If you’re looking to make the most of your savings, CDs (certificate of deposit accounts) regularly offer interest rates that are higher than the ones offered with traditional savings accounts.
In return for higher CD interest rates, the bank will expect you to deposit your money in an account for an extended period of time, which can span a few months to a few years. One thing to keep in mind about CDs is that you should only invest money that you won’t need for a while. Otherwise, you’ll risk paying a penalty for early withdrawal if you remove your funds from the CD before the term is up.
If you’re sure you can put money away for a longer period of time and you don’t want to pursue riskier investments, CDs might be worth a look. Interest rates vary for CDs across banks, so it’s best to compare the options available before you lock up your money.
Best CD rates of August 2020
- Sallie Mae: Current 1-year CD rate of 0.80% APY
- Marcus by Goldman Sachs: Current 1-year CD rate of 0.85% APY
- Ally: Current 1-year CD rate of 0.75% APY
- Discover: Current 1-year CD rate of 0.80% APY
- Alliant Credit Union: Current 1-year CD rate of 0.75% APY
- Synchrony: Current 1-year CD rate of 0.75% APY
- Capital One: Current 1-year yield of 0.50% APY
- TIAA Bank: Current 1-year CD rate of 0.60% APY
- Charles Schwab: Current 1-year CD rate of 0.15% APY
Ally – Current 1-year CD rate of 0.75% APY
Ally is one of the best online banks in the industry. In fact, Ally guarantees you’ll get the best rate on your CD with the Ally 10-day best rate guarantee. If Ally’s CD rate goes up within 10 days of closing on your CD, it will raise your rate to the higher one. Ally also offers a 0.05% loyalty reward if you renew your current CD. You can renew and choose any CD it offers. Ally also has no minimum balance requirements and it’s convenient to manage your account online.
Capital One – Current 1-year CD rate of 0.30% APY
It’s a common belief that Capital One only offers credit cards, but it has become a top contender in the CD market thanks to its awesome CD rates. With Capital One, there is no minimum deposit for 360 CDs and it’s FDIC insured. The 1-year interest rate for Capital One CD’s is 0.30%, and it increases with the 3-year and 5-year accounts. The highest interest rate you can earn on a CD through Capital One is 0.60%, which is offered on 5-year CDs.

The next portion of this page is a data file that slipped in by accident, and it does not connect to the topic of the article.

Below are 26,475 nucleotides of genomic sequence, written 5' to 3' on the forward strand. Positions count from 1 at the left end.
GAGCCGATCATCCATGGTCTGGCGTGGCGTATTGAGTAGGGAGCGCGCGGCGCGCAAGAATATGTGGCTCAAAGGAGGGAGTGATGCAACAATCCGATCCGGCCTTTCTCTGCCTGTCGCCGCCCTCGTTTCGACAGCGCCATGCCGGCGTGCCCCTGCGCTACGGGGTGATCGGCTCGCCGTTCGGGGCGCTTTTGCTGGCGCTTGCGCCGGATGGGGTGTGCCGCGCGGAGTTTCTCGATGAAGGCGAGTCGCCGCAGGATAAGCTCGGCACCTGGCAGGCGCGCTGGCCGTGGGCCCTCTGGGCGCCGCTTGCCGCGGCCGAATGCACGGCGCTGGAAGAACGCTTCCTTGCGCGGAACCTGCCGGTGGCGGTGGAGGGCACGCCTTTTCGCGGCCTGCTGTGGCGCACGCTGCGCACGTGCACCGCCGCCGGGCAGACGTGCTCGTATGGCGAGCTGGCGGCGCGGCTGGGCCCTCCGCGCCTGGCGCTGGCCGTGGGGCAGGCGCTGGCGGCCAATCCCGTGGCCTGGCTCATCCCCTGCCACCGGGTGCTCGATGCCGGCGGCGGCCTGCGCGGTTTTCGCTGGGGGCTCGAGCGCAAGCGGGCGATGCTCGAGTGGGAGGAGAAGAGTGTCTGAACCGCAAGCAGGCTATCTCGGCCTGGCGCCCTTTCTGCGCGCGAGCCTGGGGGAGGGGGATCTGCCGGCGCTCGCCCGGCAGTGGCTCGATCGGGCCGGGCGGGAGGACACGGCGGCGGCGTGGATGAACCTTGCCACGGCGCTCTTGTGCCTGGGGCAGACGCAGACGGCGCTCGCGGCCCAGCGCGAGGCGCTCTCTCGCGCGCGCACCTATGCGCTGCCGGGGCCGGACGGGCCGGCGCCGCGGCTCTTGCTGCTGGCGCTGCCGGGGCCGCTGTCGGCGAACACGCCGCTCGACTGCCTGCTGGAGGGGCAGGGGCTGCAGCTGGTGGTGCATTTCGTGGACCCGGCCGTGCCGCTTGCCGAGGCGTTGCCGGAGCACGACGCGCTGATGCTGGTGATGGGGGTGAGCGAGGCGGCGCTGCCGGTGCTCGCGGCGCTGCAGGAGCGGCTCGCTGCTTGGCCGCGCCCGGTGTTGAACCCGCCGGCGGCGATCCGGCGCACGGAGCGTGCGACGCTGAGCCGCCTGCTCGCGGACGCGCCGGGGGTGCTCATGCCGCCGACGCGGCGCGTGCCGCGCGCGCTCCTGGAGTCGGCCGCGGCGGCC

Discover – Current 1-year CD rate of 0.60% APY
Discover may be known for cash-back credit cards, but it recently entered the CD market with competitive rates and top-notch customer service. There’s an app to monitor and access your account, and Discover is one of the only banks to offer CDs with a duration as short as 3 months. It does have an early withdrawal penalty, though, so if your CD term is less than 1 year, the penalty is worth 3 months of simple interest.
TIAA Bank – Current 1-year CD rate 0.60% APY
TIAA Bank offers a wide range of CDs, including its Yield Pledge CDs, which come with higher rates than the bank’s regular CDs. Yield Pledge CD rates are also often higher rates than the competitors, plus you can choose from terms that range from 3 months to 5 years with a $5,000 minimum deposit.
TIAA also offers a Bump Rate CD that starts at an incredibly high rate for a CD and gives you a one-time option to bump your rate during the term of your CD, so if the interest rate increases, you can take advantage of it. The Bump Rate CD is only available with a 3.5-year term, with rates starting at 0.75% APY.
On the downside, TIAA locations are limited. This bank only has brick-and-mortar locations in Florida.
Marcus by Goldman Sachs – Current 1-year CD rate of 0.85% APY
Marcus offers three no-penalty CD options and high yield CDs with nine different terms to choose from. Like TIAA, it offers a 10-day CD rate guarantee and no transaction fees. Marcus doesn’t have a mobile app or physical locations, though, so you’ll have to rely on either the Marcus website, the Goldman Sachs website or customer service for access to your accounts. It does offer CDs with a $500 minimum deposit and very competitive interest rates, though.
Charles Schwab – Current 1-year CD rate of 0.15% APY
Charles Schwab offers brokered CDs, which are sold by a broker rather than a bank. Different banks issue them, so you can choose a competitive rate and term length that’s best for you. It also allows you the opportunity to choose from variable or fixed-rate CDs. Some CDs require high minimum deposits, though, and instead of compounding interest, the interest is paid into your brokerage account at different intervals.
Instead of offering set terms, you can choose from a range of terms instead. For example, a 1-year CD falls into a 10-18 month range, which offers the same 0.15% APY rate for all CDs in that term range.
Synchrony – Current 1-year CD rate 0.60% APY
Synchrony is an online bank that offers great savings opportunities on some of the highest-rate CDs available, and it offers a wide range of term options, too. It doesn’t charge a monthly service fee, but it does require a rather high $2,000 minimum deposit, even on basic CDs. The minimum deposit may pose a hardship for some, but with that higher deposit comes the opportunity to earn more interest.
With Synchrony, you can choose from terms as short as three months and as long as 60 months. Synchrony doesn’t have physical bank locations, but you can manage your CD through 24/7 digital banking.
Alliant Credit Union – Current 1-year CD rate 0.55% APY
Alliant Credit Union serves people who work for, or previously worked for, certain employers, including United Airlines. It also serves family members of existing Alliant members, along with people who live or work in certain communities in Illinois, members of select organizations, or anyone who makes a $5 donation to the nonprofit group Foster Care to Success. Alliant currently has more than 390,000 members across the U.S., as well as competitive CD rates. There’s a minimum deposit of $1,000, though, and an early withdrawal penalties. The best way to apply is online.